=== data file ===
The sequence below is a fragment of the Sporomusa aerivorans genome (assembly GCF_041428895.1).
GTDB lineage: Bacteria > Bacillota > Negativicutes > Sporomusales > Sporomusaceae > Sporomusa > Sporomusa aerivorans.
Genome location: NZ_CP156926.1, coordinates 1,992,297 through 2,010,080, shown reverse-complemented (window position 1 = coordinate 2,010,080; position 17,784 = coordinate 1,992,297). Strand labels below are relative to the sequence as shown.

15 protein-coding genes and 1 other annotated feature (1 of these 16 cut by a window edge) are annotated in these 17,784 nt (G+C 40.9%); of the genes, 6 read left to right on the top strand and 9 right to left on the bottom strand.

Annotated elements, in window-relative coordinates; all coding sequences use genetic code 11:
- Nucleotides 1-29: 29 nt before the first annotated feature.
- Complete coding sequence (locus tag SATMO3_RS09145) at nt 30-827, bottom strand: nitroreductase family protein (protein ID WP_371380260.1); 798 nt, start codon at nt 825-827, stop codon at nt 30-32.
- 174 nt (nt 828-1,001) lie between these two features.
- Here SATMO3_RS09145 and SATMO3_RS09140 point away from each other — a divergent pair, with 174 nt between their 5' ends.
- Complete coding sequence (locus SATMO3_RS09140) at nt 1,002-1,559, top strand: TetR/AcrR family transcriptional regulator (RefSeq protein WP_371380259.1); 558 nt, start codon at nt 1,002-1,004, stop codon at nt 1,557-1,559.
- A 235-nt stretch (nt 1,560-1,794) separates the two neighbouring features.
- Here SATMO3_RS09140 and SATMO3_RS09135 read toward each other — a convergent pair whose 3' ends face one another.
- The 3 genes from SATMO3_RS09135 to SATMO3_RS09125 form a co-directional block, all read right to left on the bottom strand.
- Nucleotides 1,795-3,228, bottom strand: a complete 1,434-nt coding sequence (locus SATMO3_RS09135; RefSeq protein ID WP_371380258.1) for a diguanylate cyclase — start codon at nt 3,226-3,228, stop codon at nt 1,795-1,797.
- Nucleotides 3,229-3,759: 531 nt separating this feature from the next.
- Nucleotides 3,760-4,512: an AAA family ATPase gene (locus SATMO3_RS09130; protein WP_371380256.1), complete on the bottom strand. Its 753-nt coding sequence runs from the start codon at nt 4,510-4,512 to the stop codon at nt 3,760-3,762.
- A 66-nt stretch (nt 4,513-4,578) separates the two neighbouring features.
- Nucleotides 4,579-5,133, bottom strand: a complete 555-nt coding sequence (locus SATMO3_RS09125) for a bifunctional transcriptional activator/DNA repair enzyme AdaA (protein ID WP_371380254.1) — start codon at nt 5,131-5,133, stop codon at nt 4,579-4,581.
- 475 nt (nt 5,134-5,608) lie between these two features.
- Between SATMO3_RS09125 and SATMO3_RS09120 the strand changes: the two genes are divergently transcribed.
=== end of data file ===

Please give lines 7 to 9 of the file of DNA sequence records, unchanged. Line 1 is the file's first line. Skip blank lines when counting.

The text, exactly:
- Complete coding sequence (locus tag SATMO3_RS09145) at nt 30-827, bottom strand: nitroreductase family protein (protein ID WP_371380260.1); 798 nt, start codon at nt 825-827, stop codon at nt 30-32.
- 174 nt (nt 828-1,001) lie between these two features.
- Here SATMO3_RS09145 and SATMO3_RS09140 point away from each other — a divergent pair, with 174 nt between their 5' ends.